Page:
Alan’s father, Frank (Nakul Jayadevan) starts out strongly as the antagonizing parent. However, he was at his weakest during his monologues. While telling Dysart about the time when he caught his son chanting in front of a poster of a horse, Nakul severely needed to enunciate, as his words kept running into each other. Rebecca Spurgeon appears schoolmarm-y due to her costume but plays the mother Dora Strang as a rather saccharine sweet person. She gives a believable performance that she could have pulled off had it not been for the rather abrupt change in character when she has an outburst in front of Dysart.

Right from the beginning, Eamonn plays his part out with a cool confidence that draws in the audience and keeps them engaged throughout. He seems completely imperturbable even when Alan tries to faze him with personal questions. Eamonn’s rather serene approach as Dysart manages to make him convincing as a psychiatrist. It is when he is talking about himself to his aide, Harold x (Vikrant Dhote) that his character falls flat. When he talks about his failing marriage, it might as well have been another patient’s life that he is dissecting. It also seems strange for such a composed psychiatrist to suddenly start questioning his sanity with no real breakthrough on his part. While his lines may have expressed doubts, his body language seemed otherwise. In fact I can hardly remember the first signs of his breakdown (in his first monologue) – it might as well have been edited out! In his scenes with Alan, he manages to show who the boss is and still appear friendly. It is a pity then that Eamonn doesn’t manage to create a steady performance as his character single-handedly could have managed to pull up the first half of the play.

The first half of Equus seems to wander about paying more attention to design and characters than to understand what the play is really about. Another severe disappointment was the sound. Every sound cue was announced a few seconds before with a loud boom proving to be a distraction in the build-up to every major scene. When Alan was describing his first time on a horse, the boom was followed by an ear-piercing track that made it hard to follow what Alan was saying. The sound got better as the play progressed and as I recall, the second half was almost entirely devoid of any major disturbances from the control booth.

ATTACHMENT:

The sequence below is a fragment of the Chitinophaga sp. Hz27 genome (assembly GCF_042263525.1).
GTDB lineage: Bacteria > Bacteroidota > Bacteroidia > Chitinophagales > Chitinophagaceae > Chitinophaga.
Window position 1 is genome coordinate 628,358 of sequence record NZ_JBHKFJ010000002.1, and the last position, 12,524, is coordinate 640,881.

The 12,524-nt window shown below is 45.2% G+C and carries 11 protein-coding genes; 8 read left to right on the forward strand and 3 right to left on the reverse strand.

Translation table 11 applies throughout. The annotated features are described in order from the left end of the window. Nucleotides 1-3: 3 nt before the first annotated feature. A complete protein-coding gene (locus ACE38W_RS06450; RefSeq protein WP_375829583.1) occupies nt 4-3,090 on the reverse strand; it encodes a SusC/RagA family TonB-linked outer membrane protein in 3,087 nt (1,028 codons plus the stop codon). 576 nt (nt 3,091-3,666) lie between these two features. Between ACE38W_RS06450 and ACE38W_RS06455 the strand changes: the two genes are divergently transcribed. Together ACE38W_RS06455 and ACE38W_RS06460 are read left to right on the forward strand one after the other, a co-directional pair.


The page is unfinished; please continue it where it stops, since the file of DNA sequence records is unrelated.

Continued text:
Along with an improvement in the sound it also seemed like the cast had had a collective eye-opener on what the play was really about in the second half. Eamonn’s body language finally matched up with his lines and Rebecca discarded her saccharine obeisance for a sterner one as the audience was further drawn into Alan’s story. In Vikrant’s first appearance as Harold (Schaffer uses a female confidante, Heather) he seemed completely muddled and helpless to a point of hysteria. In the second half, however, he was a lot less flustered and his scenes with Eamonn were a lot more engaging..

I have to say that once the play was over, I felt guilty about judging Equus even before seeing it. The sound may have played killjoy and been too loud at points but it seemed more like goofups due to inexperience than any design flaw. The actors were confident and despite the benches falling twice the play progressed smoothly. The backstage seemed a lot more organized than those at Ithaka where it wouldn’t be unusual to see a person in black occasionally pop out of nowhere to pick up misplaced props. A little more work on the characters and some more experience with Prithvi’s control booth would have helped the play. The audience may have snickered once or twice and completely missed out on the dark humour of the play but I guess when it left the theatre, it wasn’t treating Equus as just another college play.

- Sneha Nair